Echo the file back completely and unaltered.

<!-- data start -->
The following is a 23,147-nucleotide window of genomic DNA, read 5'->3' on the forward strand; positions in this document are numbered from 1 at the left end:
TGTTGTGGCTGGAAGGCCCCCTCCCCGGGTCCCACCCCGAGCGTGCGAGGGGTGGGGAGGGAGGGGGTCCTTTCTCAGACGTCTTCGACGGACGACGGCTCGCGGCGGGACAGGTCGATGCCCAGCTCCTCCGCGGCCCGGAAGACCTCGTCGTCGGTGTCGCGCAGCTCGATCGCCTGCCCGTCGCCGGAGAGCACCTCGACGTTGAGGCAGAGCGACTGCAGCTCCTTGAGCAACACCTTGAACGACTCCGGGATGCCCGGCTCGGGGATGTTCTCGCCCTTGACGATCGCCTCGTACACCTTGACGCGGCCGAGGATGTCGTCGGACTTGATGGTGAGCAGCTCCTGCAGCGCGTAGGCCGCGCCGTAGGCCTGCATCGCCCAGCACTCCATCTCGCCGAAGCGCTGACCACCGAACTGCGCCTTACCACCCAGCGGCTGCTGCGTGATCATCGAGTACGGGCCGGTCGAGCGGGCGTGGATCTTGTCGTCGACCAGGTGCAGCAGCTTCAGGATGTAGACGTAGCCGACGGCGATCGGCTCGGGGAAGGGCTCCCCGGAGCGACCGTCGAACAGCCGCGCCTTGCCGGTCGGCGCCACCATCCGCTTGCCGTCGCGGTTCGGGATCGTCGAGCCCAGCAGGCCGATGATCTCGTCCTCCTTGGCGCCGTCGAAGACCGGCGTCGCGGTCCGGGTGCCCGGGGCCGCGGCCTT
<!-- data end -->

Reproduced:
The following is a 23,147-nucleotide window of genomic DNA, read 5'->3' on the forward strand; positions in this document are numbered from 1 at the left end:
TGTTGTGGCTGGAAGGCCCCCTCCCCGGGTCCCACCCCGAGCGTGCGAGGGGTGGGGAGGGAGGGGGTCCTTTCTCAGACGTCTTCGACGGACGACGGCTCGCGGCGGGACAGGTCGATGCCCAGCTCCTCCGCGGCCCGGAAGACCTCGTCGTCGGTGTCGCGCAGCTCGATCGCCTGCCCGTCGCCGGAGAGCACCTCGACGTTGAGGCAGAGCGACTGCAGCTCCTTGAGCAACACCTTGAACGACTCCGGGATGCCCGGCTCGGGGATGTTCTCGCCCTTGACGATCGCCTCGTACACCTTGACGCGGCCGAGGATGTCGTCGGACTTGATGGTGAGCAGCTCCTGCAGCGCGTAGGCCGCGCCGTAGGCCTGCATCGCCCAGCACTCCATCTCGCCGAAGCGCTGACCACCGAACTGCGCCTTACCACCCAGCGGCTGCTGCGTGATCATCGAGTACGGGCCGGTCGAGCGGGCGTGGATCTTGTCGTCGACCAGGTGCAGCAGCTTCAGGATGTAGACGTAGCCGACGGCGATCGGCTCGGGGAAGGGCTCCCCGGAGCGACCGTCGAACAGCCGCGCCTTGCCGGTCGGCGCCACCATCCGCTTGCCGTCGCGGTTCGGGATCGTCGAGCCCAGCAGGCCGATGATCTCGTCCTCCTTGGCGCCGTCGAAGACCGGCGTCGCGGTCCGGGTGCCCGGGGCCGCGGCCTT